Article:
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Facts lean toward failure of Right to Work measure
Were I a betting man, I would wager that Prop A, the Right to Work proposal on the August ballot, will fail.
That’s not necessarily the outcome I would favor. But facts are facts.
Two years ago the Missouri Legislature overwhelmingly approved a Right to Work measure that proponents said would make Missouri competitive with surrounding states who have Right to Work legislation.
Missouri is surrounded by a number of RTW states and economic developers believe that puts our state at a disadvantage.
And depending on the statistics you believe, their position is correct.
But Missouri has an initiative petition provisions that allows a measure to be put before voters if enough petition signatures are presented.
Opponents of the RTW legislation undertook a successful petition drive and voters will now decide the fate of RTW next month.
I believe the measure will fail because the opponents are better organized and much better financed than supporters.
A new campaign finance report shows that the anti-Right to Work organizers have raised over $13 million in the last reporting cycle, far outdistancing the funds raised by supporters of the measure.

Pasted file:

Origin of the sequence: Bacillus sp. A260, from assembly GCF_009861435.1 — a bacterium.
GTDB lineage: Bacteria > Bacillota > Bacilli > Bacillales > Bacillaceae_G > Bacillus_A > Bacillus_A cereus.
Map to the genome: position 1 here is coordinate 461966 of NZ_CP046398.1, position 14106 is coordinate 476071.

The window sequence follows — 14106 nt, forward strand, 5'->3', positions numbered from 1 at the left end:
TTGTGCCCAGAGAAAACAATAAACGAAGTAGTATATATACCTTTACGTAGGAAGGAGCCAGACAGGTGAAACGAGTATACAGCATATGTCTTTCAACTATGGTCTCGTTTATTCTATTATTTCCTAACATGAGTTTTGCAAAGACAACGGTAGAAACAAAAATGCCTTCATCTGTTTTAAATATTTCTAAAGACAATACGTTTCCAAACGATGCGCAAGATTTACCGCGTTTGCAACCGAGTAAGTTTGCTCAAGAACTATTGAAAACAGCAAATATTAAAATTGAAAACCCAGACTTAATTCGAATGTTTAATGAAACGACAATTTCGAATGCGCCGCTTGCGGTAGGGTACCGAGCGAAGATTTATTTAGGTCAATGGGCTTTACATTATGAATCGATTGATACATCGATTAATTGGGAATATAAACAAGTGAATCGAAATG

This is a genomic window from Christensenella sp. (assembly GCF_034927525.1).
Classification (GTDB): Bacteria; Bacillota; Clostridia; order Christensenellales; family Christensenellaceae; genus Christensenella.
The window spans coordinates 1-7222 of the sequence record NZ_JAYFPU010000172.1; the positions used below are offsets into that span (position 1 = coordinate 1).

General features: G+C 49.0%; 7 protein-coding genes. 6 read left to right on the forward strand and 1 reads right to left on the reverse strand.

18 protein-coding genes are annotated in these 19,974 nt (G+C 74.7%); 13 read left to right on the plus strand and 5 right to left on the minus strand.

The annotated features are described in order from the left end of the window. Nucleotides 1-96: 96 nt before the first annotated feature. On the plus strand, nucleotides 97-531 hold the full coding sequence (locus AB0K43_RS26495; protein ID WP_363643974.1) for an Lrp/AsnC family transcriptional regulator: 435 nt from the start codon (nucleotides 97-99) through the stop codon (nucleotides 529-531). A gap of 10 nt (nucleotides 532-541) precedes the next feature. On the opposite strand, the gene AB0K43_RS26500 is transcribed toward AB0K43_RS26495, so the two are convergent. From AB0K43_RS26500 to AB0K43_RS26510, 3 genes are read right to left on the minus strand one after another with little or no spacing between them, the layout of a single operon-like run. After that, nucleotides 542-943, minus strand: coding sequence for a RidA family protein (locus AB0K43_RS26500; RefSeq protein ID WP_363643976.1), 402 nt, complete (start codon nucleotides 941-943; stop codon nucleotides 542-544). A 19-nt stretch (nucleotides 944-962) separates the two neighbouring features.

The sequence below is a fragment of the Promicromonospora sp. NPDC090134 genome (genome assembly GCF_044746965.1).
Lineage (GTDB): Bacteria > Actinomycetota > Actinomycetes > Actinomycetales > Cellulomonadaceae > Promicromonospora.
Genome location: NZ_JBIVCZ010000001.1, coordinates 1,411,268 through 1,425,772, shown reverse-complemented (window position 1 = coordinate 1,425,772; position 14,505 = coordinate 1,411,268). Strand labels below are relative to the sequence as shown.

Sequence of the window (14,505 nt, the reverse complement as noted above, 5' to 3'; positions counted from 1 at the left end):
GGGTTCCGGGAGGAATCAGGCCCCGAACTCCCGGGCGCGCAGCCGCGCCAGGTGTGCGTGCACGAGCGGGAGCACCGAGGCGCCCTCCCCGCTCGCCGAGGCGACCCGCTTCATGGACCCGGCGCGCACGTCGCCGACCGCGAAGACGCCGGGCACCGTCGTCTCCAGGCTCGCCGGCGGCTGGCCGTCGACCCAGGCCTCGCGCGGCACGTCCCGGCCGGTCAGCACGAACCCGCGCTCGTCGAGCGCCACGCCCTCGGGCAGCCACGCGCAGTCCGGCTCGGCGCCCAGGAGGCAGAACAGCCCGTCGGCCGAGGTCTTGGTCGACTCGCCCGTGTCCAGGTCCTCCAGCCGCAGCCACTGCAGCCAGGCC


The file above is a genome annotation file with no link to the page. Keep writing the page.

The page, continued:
In the world of politics, money goes a long way.
This measure is important to our region of the state because we are neighbors to Tennessee, Arkansas and Kentucky, all of which are Right to Work states.
Sikeston has lost industry to these states solely because of RTW.
But some areas of the state - particularly the urban areas - are home to huge union membership and often don’t compete with RTW states.
Those urban areas will vote overwhelmingly to reject Right to Work. You can count on that.
The Missouri Chamber of Commerce and several pro-business groups support the measure but they lack the organization of the opponents and they lack the manpower to support the issue like the union membership.
When industry is considering locating in a region, they consider a number of factors - transportation, a qualified workforce, infrastructure costs, etc. But they also consider the costs of a union workforce and sometimes, that is the determining factor.
If you believe in polls, the current trend is strongly against the RTW measure. If you look at money spent, the trend remains against the measure. And if you look to organizations that will put boots on the ground in opposition to the proposal, the trend is against the measure.
Perhaps things will change in the next couple of weeks. But I doubt it.
A seasoned politician told me this week that if every Missourian voted on the issue, RTW would garner widespread support.
But the reality is that voter turnout will be relatively low and the outcome will be a defeat for Right to Work in Missouri.